Ice age thermostat prevented extreme climate cooling

March 14, 2017, Autonomous University of Barcelona
A composite image of the Western hemisphere of the Earth. Credit: NASA

During the ice ages, an unidentified regulatory mechanism prevented atmospheric CO2 concentrations from falling below a level that could have led to runaway cooling, reports a study conducted by researchers of the ICTA-UAB and published online in Nature Geoscience this week. The study suggests the mechanism may have involved the biosphere, as plants and plankton struggled to grow under very low CO2 levels.

Atmospheric CO2 concentrations swung over a range of 100 ppm (parts per million, by volume) during the ice ages. The exact processes behind this variation have been difficult to pinpoint, but it is known that changes in the storage of carbon by played an important role.

"When we took a close look at measurements from ice cores, we noticed that atmospheric CO2 concentrations hovered close to 190 ppm during much of the past 800,000 years, but very rarely fell any lower," said Sarah Eggleston, a researcher at the Institut of Environmental Science and Technology (ICTA-UAB) and co-author of the study. "This was surprising, because it suggests that these very low CO2 concentrations were quite stable. What's more, we know that CO2 was often very high in the distant geological past, but we have no evidence that CO2 concentrations were ever lower than 190 ppm."

"We know that, over hundreds of thousands of years, CO2 is regulated by slowly reacting with exposed rocks" explained Eric Galbraith, lead author of the study and an ICREA professor at ICTA-UAB. "But this would be too slow to explain the stability during periods of only a few thousand years, as we see in the ice cores. So it must have been some other mechanism that kicked in at very low CO2."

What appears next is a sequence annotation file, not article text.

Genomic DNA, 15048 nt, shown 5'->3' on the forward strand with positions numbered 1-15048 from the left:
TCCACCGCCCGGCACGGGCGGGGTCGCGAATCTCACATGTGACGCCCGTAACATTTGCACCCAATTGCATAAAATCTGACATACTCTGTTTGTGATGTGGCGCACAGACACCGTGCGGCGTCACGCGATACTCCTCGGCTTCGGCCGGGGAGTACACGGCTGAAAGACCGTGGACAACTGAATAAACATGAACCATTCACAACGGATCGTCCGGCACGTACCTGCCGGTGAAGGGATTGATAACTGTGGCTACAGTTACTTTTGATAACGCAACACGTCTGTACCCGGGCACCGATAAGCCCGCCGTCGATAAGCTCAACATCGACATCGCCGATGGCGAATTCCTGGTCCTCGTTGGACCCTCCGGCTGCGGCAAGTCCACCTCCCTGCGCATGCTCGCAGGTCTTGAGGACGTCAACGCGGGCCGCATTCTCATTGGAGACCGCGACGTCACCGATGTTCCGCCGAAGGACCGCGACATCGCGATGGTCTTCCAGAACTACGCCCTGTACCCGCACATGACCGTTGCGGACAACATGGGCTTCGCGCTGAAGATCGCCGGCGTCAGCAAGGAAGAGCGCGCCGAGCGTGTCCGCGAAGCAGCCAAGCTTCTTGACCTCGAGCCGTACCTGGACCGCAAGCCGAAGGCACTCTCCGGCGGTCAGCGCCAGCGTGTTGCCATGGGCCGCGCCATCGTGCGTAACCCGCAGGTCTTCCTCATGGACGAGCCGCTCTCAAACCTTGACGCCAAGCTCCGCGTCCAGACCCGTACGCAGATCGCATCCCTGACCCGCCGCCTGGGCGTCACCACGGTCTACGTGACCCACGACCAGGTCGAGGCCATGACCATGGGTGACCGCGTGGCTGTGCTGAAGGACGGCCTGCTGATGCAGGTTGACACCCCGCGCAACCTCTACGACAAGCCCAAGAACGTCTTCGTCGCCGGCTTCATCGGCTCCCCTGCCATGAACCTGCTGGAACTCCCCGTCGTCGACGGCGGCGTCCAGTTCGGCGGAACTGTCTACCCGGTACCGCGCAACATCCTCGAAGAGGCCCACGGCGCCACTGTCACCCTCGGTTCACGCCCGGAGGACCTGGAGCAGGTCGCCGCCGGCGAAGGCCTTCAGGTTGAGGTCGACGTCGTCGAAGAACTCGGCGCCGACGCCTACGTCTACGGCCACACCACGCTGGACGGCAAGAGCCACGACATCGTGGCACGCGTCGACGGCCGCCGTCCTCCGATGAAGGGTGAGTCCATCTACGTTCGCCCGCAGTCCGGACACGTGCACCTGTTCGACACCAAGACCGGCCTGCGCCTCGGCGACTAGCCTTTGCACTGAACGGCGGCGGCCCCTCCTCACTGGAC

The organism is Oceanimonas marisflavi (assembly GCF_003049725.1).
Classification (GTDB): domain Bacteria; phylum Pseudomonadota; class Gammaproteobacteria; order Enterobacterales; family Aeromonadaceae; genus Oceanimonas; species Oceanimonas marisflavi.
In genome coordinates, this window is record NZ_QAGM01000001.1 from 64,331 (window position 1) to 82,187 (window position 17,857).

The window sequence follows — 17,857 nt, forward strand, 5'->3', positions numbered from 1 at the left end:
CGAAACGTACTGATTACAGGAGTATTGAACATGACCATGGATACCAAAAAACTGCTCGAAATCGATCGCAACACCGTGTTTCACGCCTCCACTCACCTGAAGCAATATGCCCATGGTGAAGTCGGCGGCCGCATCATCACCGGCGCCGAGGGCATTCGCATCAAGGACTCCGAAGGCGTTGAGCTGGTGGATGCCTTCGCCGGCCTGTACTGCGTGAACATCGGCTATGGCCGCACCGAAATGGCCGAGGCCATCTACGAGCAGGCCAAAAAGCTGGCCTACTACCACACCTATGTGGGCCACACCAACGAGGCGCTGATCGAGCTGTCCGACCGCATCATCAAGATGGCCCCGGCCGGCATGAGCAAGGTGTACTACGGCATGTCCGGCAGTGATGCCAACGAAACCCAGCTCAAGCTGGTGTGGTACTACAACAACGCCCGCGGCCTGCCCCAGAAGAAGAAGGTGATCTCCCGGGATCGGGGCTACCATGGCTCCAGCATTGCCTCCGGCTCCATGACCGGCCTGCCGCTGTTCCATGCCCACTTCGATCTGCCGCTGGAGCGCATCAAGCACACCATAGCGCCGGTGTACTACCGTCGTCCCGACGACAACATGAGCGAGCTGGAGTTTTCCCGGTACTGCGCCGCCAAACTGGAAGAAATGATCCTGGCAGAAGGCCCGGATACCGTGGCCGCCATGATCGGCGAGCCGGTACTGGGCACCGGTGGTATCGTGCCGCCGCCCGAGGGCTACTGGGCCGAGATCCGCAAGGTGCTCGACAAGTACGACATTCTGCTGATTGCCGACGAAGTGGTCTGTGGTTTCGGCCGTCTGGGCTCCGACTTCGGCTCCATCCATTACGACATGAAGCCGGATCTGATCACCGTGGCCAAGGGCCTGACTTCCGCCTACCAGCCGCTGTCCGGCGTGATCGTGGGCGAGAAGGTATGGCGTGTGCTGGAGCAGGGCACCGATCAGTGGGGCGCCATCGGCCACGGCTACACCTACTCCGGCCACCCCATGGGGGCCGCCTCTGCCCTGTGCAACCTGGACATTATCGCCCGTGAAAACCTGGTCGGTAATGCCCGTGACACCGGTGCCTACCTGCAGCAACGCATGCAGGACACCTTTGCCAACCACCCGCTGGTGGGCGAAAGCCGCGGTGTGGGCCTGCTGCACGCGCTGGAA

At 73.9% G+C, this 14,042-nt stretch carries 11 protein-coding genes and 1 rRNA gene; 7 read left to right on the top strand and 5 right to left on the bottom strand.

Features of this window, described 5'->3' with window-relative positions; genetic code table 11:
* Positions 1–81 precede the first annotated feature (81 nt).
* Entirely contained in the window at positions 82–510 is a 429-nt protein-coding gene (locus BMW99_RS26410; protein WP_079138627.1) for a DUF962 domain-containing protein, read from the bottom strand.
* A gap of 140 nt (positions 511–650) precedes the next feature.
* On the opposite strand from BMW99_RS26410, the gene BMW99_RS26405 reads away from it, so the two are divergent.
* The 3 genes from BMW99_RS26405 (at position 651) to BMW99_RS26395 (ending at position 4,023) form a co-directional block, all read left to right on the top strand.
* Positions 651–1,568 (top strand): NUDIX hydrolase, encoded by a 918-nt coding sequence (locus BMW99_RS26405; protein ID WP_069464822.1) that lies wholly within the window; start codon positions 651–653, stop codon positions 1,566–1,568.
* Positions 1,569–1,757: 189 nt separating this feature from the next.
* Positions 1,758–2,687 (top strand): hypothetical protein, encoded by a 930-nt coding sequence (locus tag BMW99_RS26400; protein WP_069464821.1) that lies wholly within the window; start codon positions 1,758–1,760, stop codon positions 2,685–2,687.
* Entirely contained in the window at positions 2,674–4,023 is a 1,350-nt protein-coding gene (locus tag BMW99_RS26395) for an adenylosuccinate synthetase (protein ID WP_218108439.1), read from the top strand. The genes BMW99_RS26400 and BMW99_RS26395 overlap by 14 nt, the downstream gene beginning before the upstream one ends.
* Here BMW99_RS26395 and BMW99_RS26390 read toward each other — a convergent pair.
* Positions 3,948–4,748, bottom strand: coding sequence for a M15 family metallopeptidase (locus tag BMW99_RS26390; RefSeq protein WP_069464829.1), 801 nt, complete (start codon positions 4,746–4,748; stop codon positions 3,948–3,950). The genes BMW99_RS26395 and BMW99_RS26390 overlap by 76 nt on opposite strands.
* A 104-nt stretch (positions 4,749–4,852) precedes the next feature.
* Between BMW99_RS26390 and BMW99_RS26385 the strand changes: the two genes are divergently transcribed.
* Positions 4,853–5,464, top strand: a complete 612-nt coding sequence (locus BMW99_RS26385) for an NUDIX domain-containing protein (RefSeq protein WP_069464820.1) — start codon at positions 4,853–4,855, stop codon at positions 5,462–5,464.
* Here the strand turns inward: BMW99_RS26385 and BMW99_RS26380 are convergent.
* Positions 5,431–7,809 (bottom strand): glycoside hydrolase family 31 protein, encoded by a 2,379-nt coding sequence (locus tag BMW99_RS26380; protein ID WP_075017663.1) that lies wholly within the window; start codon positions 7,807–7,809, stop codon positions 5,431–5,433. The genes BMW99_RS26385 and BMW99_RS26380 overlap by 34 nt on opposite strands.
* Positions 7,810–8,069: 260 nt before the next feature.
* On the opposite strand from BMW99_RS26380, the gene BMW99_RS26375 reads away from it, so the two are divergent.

The authors suggest that it was most likely the biosphere that maintained habitable temperatures, since at very low CO2 levels, plants and phytoplankton struggle to photosynthesize. Slower growth of these organisms would have meant less carbon in the soils and deep ocean leaving more in the atmosphere, and preventing CO2 concentrations from falling further. This might have prevented extreme cooling that would have led to Earth freezing over as a 'snowball'.

However, the study did not reveal a corresponding regulation during the warm portions of the ice age cycles, suggesting that the Earth does not have a similar mechanism to prevent rapid warming.

Explore further: Ocean warming and acidification impact on calcareous phytoplankton and reduce its ability to sequester atmospheric CO2

More information: E. D. Galbraith et al. A lower limit to atmospheric CO2 concentrations over the past 800,000 years, Nature Geoscience (2017). DOI: 10.1038/ngeo2914

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